Gene Transcription Activation Assay
The transcription activity of bcsmr1OS and bcsmr1BS was determined using Matchmaker™ GAL4 two-hybrid system 3 (Clontech Laboratories, 2007). The cDNA sequences for bcsmr1BS in the BS isolate B05.10 (2,080 bp long), bcsmr1OS in the OS isolate XN-1 (2,079 bp long), and bcactA (coding for actin) in B05.10 (1,128 bp long) were separately amplified by RT-PCR with the total RNA extracts from two isolates as templates using the specific RT-PCR primer sets and the specific thermal programs (Tables S2, S3). Meanwhile, the DNA sequence containing the GAL4 activation domain (ADGAL4, 408 bp long) was PCR amplified from the plasmid pGADT7 (TaKaRa) with the primer set GAL4-F/GAL4-R (Table S2). The resulting cDNA fragments for bcsmr1OS, bcsmr1BS, and bcactA, and the DNA fragment of ADGAL4 were purified from a 1% agarose gel after electrophoresis. They were separately inserted into the plasmid pGBKT7 containing the DNA binding domain of GAL4 (BDGAL4) using ClonExpress® II One Step Cloning Kit (Vazyme Biotechnol. Co. Ltd., Nanjing, China). The resulting plasmids pBDGAL4-ADGAL4 (positive control), pGBKT7 (negative control 1), pBDGAL4-BcACTA (negative control 2), pBDGAL4-BcSMR1OS, and pBDGAL4-BcSMR1BS were separately transformed into the yeast cells of strain AH109 using the LiAc/SS carrier DNA/PEG transformation method (Clontech Laboratories, 2007). Selection of the yeast mutants harboring the plasmids and detection of their transcription activity were done using the procedures described by Lou et al. (2015).
Determination of the Transcripts of the Melanogenesis-Related Genes
The transcripts of bcsmr1, bcygh1, bcpks12/13, bcbrn1/2, and bcscd1 in the sclerotia of the B. cinerea isolates were determined using qRT-PCR with the specific primers and thermal cycles (Tables S2, S3). All the investigated isolates were incubated on PDA at 20°C. The sclerotial primordia, immature sclerotia, and mature sclerotia were collected from the 6-, 8-, and 15-day-old cultures of each isolate, respectively. The total RNA in the sclerotial samples was extracted using TaKaRa RNAiso Reagent Kit (TaKaRa) and was subjected to treatment with DNase I (TaKaRa) to eliminate DNA contamination in the extracts. The treated RNA was then used as templates in qRT-PCR to determine the transcripts of bcactA (reference), bcsmr1, bcpks12/13, bcygh1, bcbrn1/2, and bcscd1. The transcript levels of each gene were calculated by the ΔΔCt method (Zeng et al., 2014). For normalization of the data, the transcript level of each gene in the sclerotial primordia of isolate B05.10 was considered as 1.0. The scale was used to calibrate the transcript level of that gene in the immature and mature sclerotia of B05.10, as well as in the sclerotial primordia, immature sclerotia, and mature sclerotia of other isolates. The qRT-PCR assay was independently repeated three times.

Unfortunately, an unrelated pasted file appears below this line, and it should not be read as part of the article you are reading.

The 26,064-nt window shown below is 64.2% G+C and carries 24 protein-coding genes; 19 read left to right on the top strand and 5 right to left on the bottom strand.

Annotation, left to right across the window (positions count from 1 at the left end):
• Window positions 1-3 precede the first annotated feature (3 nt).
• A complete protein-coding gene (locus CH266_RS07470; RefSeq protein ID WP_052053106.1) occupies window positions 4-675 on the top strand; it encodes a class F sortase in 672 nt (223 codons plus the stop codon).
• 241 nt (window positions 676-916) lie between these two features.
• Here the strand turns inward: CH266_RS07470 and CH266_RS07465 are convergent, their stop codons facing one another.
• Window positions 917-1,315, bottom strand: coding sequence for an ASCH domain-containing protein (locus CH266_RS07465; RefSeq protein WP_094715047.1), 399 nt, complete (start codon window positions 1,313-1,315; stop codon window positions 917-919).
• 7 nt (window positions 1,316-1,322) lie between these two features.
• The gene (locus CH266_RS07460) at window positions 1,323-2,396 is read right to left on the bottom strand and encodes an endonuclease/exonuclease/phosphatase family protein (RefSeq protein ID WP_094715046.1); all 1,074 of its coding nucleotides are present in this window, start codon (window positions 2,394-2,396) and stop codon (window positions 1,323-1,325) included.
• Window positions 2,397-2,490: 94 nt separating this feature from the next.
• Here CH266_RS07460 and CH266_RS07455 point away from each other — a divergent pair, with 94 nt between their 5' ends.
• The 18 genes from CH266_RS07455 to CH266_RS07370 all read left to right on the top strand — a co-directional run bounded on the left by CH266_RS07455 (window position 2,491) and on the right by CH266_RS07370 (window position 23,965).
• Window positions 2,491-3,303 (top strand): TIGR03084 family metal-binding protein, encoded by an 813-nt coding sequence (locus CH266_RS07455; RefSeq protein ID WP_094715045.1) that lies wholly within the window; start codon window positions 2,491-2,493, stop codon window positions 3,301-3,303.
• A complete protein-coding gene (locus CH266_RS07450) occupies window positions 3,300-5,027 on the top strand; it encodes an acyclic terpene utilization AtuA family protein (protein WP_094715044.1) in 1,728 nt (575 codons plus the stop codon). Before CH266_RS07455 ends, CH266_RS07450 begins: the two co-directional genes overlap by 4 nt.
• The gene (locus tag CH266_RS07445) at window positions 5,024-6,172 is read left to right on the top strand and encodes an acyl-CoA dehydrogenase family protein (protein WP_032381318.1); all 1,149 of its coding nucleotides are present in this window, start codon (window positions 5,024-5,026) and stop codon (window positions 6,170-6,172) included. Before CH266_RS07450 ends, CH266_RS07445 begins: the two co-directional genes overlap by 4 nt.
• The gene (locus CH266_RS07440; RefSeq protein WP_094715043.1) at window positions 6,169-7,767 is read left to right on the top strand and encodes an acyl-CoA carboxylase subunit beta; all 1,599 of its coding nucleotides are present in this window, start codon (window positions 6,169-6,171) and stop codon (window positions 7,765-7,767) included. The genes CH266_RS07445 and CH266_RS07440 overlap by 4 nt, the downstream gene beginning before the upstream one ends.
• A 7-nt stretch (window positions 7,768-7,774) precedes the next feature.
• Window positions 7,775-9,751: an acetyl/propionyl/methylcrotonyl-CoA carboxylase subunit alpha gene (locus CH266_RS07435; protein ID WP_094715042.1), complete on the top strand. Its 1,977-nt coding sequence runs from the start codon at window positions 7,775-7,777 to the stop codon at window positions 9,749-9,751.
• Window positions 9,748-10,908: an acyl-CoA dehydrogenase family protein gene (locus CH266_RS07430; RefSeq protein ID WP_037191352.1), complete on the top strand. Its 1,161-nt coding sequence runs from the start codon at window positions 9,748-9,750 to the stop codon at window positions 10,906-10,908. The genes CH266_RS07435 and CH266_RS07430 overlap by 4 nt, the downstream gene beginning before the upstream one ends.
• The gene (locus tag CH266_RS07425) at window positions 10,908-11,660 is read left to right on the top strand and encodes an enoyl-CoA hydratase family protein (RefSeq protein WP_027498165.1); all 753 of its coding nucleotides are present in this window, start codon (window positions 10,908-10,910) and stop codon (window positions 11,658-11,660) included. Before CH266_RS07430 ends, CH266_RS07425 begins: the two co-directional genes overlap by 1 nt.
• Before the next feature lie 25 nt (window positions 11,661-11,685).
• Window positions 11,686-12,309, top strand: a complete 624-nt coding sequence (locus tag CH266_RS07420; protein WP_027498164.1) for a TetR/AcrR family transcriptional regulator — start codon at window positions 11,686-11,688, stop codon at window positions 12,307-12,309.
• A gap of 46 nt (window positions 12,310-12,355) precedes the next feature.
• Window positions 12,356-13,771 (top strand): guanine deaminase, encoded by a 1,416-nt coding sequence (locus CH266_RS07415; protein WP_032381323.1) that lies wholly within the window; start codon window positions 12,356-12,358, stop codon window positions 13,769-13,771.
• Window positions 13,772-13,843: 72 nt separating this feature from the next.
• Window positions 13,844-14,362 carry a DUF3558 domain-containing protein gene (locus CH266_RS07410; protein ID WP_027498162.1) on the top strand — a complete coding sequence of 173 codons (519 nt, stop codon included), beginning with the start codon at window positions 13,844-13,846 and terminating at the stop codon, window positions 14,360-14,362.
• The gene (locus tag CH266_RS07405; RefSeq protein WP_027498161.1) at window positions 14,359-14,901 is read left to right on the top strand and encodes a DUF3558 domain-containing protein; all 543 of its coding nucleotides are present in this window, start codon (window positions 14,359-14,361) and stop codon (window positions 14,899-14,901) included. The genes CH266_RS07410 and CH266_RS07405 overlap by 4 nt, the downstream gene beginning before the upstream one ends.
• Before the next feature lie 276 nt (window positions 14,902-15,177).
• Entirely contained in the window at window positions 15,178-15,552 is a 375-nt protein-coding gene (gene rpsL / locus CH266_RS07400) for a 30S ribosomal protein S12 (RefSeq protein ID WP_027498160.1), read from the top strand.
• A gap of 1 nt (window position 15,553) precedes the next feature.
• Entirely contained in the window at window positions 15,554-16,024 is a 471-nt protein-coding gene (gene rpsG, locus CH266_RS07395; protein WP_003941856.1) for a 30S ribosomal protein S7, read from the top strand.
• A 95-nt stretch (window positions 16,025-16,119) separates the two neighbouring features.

Complementation of the Sclerotial Melanogenesis in XN-1 with bcsmr1bs
The complementation plasmid pKS1004-BS was constructed based on the plasmid pKS1004 containing the hygromycin-resistance gene (hph) (Zeng et al., 2014). The full-length cDNA of bcsmr1BS from B05.10 was ligated at the downstream of the Aspergillus nidulans promoter Polic by fusion PCR. The resulting DNA fragment was inserted into the plasmid pKS1004 using the protocol and the reagents in ClonExpress® II One Step Cloning Kit (Vazyme Biotechnol. Co. Ltd., Nanjing, China). The plasmid was then transformed into the protoplasts of XN-1 (Zeng et al., 2014). The transformed protoplasts were regenerated at 20°C on the PRM medium (Table S1) amended with 50 μg/mL hygromycin B. The emerging colonies (isolates) were individually transferred to PDA. Meanwhile, isolates B05.10 and XN-1 were inoculated on PDA as two controls. The cultures (isolates) were incubated at 20°C for 35 days for production of sclerotia. Six complementation mutants were selected based on formation of brown- to black-colored sclerotia (indicating sclerotial melanogenesis). Integration of bcsmr1BS in the genomes of the complementation mutants was confirmed by PCR using the primer set Olic-F/bcsmr1R (Table S2). XN-1 was used as reference in the specific PCR assay. Two representative complementation mutants, namely XN-BS11 and XN-BS14, were selected for determination of the copy number of bcsmr1 by Southern blotting also with XN-1 as a reference. The bcsmr1-specific DNA probe was generated by PCR from the genomic DNA of B05.10 with the primer set bcsmr1-jcF/bcsmr1R (Table S2). In Southern blotting, the gDNA of XN-1, XN-BS11, and XN-BS14 was extracted and digested with EcoRI. The resulting DNA fragments were separated by electrophoresis and detected by the DNA probe, which was labeled with the reagents in DIG High Prime DNA Labeling and Detection Starter Kit II (Roche®, Mannheim, Germany).